3.  But, I digress.  In this study, researchers gave real live little ratties either a type of lung cancer or melanoma.  And because we already know that part of our immune system serves us well in fighting cancer (our CD8 t cells and natural killer [NK] cells for instance) while other parts (like the MDSCs) actually SUPPRESS anti-tumor responses and let tumors thrive...the researchers note:  " depleting and adoptively transferring MDSCs, we showed that these cells are both necessary and sufficient to mediate the effects of reward system activation on tumor growth."  In order to test that, very roughly, they made a happy drug ("...we used Designer Receptor Exclusively Activated by Designer Drugs (DREADDs) to specifically control reward system activity...") which they got into these poor little ratties heads {for realz!!!} by attaching it to a cold virus and zapping it into their brains with SRS.  Damn!  It sucks to be a rattie!!!  For the control, they did all the same stuff, just minus the happy pill.  So, according to these researchers, this process allowed the zapped with the happy pill ratties' dopaminergic neurons to get busy with their secretions and stimulations - ultimately impacting the bone marrow, which impacted the MDSC's, making them LESS immunosuppressive.  There.  By the way, the effect was less in the melanoma injected ratties than it was for the lung cancer the researchers actually abandoned the melanoma critters mid-way the study and just used the lung cancer critters.
4.  All in all, this is probably much ado about nothing as it relates to us human melanoma ratties.  EXCEPT!!!  As I said above and in 2014:  "There is talk among melanoma big dogs that combining anti-PD1 with MDSC or T-reg depletion would make it more effective.  I think that holds real promise.  Though...once again...despite my blood and services having been rendered....I have no idea what my MDSC levels were.  Still...I think this could be a real boon to future patients."   So, if this is part of the process to get us there - so be it!!
Now, this...
Sleep-disordered breathing is independently associated with increased aggressiveness of cutaneous melanoma.  A multicentre observational study in 443 patients.  Martinez-Garcia, Campos-Rodriguez, Nagore, et al.  Chest.  2018 Jul 27.

Sleep-disordered breathing (SDB) has been associated with a greater incidence and mortality of cancer, although such findings are inconsistent. However, no large studies are currently available to investigate this association in patients with a specific type of cancer. This study seeks to assess potential relationships between SDB severity and aggressiveness markers of cutaneous melanoma.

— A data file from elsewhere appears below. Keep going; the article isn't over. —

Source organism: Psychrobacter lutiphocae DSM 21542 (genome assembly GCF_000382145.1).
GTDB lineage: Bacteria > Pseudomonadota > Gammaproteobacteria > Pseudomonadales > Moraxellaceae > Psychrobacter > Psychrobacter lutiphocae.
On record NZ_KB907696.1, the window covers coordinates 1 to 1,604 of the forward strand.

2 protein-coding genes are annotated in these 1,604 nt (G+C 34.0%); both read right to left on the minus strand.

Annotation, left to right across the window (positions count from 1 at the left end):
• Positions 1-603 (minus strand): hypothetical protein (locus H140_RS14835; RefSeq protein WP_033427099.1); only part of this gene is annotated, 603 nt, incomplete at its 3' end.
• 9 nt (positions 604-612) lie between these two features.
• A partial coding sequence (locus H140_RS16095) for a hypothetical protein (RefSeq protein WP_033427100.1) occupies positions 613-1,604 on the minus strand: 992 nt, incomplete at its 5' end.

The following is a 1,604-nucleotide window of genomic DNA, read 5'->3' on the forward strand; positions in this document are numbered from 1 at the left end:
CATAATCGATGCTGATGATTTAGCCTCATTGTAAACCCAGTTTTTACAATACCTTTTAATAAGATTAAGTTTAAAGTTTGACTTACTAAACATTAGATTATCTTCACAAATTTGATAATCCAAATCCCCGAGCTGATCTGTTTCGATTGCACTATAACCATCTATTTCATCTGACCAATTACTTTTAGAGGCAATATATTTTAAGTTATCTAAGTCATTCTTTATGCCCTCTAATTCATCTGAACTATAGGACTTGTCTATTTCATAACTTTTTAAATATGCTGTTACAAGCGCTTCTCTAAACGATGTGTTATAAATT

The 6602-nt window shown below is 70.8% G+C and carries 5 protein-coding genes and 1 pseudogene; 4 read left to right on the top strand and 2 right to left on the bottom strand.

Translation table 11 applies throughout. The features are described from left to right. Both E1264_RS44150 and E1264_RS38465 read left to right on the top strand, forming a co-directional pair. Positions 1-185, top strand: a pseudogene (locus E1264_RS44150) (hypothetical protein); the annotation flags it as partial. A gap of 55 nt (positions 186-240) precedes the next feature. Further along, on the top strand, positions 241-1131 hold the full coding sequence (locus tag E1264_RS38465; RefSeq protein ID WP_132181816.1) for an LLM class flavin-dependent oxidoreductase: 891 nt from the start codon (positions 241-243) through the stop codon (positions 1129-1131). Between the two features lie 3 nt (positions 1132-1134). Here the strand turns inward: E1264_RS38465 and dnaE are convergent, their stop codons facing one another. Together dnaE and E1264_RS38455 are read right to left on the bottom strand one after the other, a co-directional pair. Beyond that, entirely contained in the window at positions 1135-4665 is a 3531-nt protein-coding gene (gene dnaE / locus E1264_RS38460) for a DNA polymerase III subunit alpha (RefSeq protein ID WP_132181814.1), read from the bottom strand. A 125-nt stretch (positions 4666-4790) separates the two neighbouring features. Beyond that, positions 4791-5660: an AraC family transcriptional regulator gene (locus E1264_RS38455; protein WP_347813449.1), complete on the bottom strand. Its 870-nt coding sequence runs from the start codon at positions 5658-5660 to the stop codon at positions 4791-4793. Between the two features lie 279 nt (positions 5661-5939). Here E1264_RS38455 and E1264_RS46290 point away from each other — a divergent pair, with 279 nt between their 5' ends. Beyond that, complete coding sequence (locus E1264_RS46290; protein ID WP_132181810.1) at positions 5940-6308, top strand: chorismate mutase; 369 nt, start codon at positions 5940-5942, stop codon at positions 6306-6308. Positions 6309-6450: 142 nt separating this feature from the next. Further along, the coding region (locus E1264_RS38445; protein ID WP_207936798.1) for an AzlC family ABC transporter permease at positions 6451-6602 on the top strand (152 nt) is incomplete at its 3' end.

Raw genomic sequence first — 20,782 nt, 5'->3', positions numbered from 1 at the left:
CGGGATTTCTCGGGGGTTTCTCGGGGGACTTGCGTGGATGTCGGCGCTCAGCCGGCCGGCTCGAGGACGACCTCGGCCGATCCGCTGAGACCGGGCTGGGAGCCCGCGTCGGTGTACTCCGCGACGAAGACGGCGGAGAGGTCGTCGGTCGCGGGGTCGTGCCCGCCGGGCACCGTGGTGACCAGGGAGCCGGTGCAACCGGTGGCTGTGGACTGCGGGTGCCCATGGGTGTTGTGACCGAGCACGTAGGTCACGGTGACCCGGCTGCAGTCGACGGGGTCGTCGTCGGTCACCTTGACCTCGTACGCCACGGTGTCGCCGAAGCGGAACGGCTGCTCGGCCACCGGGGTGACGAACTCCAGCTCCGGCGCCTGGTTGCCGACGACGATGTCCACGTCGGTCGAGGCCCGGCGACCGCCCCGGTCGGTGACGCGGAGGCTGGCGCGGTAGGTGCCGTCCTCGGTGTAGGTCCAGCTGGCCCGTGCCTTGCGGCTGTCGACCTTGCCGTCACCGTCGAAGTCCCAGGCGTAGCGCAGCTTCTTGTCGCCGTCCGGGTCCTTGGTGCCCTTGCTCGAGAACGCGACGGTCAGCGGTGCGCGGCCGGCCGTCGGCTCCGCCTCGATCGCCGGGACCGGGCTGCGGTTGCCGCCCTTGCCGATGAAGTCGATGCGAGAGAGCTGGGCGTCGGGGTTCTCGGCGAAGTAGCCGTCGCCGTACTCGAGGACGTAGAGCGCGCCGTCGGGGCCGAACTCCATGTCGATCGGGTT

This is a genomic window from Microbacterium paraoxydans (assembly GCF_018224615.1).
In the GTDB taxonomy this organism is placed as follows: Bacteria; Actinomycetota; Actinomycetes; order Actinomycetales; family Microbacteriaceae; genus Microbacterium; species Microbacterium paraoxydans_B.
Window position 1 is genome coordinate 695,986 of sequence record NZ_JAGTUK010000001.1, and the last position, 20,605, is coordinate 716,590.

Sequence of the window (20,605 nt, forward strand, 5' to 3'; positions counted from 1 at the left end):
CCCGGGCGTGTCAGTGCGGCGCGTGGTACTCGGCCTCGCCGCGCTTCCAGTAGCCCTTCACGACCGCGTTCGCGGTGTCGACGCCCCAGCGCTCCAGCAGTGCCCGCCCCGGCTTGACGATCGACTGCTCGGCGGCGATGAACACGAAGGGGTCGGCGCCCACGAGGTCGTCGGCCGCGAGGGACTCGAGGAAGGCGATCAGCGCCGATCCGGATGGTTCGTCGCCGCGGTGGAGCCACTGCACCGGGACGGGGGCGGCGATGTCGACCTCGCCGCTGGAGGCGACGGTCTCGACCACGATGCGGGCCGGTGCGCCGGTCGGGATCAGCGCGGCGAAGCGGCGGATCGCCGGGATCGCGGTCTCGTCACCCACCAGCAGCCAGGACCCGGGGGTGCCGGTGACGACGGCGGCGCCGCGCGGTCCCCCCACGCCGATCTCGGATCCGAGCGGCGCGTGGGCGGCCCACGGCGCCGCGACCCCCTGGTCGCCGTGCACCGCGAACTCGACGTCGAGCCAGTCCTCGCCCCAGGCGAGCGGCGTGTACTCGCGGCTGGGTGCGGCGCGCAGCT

443 patients with a diagnosis of melanoma underwent a sleep study within 6 months of diagnosis. General demographics were collected, along with melanoma characteristics and polygraphic parameters consisting of apnea-hypopnea index (AHI) and indices of both continuous and intermittent night-time oxyhemoglobin desaturation (DI4%). Exploration of independent relationships between SDB and various objective melanoma aggressiveness markers (Breslow index, presence of ulceration, presence of regression, mitotic index, stage of severity, damage to the sentinel lymph and spreading of the melanoma) was performed.

Patients in the upper tertiles of AHI or DI4% were 1.94 and 1.93 times more likely, respectively, to present with aggressive melanoma (Breslow index greater than 1mm) than those in the lowest tertiles of these sleep attributes after adjustment for age, gender, tumor location and body mass index. This association was particularly prominent among patients less than 56 years with Breslow index greater than 2 mm. The presence of the additional markers of aggressiveness was also associated with higher AHI and DI4% values.  The severity of the SDB was independently associated with greater aggressiveness of cutaneous melanoma, particularly among younger patients.

1.  Maybe folks who are more worried about their melanoma sleep less well!!!  And sleeping less well about having a potentially deadly disease is completely legit!!!  
2.  Then again, maybe these particular melanoma peeps are less happy about their life and therefore invite melanoma in, like the sad rats in the previous study???  (Y'all know that is NOT what I think!!  Right????)  
3.  Maybe younger folks with melanoma lesions of greater than 2 mm in depth were at greater risk anyway!!!!  Cause that's a thing!!!!  With melanoma: You can never be too rich or too thin! But, you can be too young!!!
4.  Finally, no matter what you think of this report (and I don't think much!!!!) ain't no way insurance is going to pay for sleep studies just because you've been diagnosed with melanoma.  It's hard enough to get them to pay for scans we actually need!!!

Head gett'n itchy yet???  Sometimes we have to think, laugh, yawn, and plain out hope researchers are getting SOMEWHERE that will actually make a difference where we need it!!! Hang tough, ratties!!  c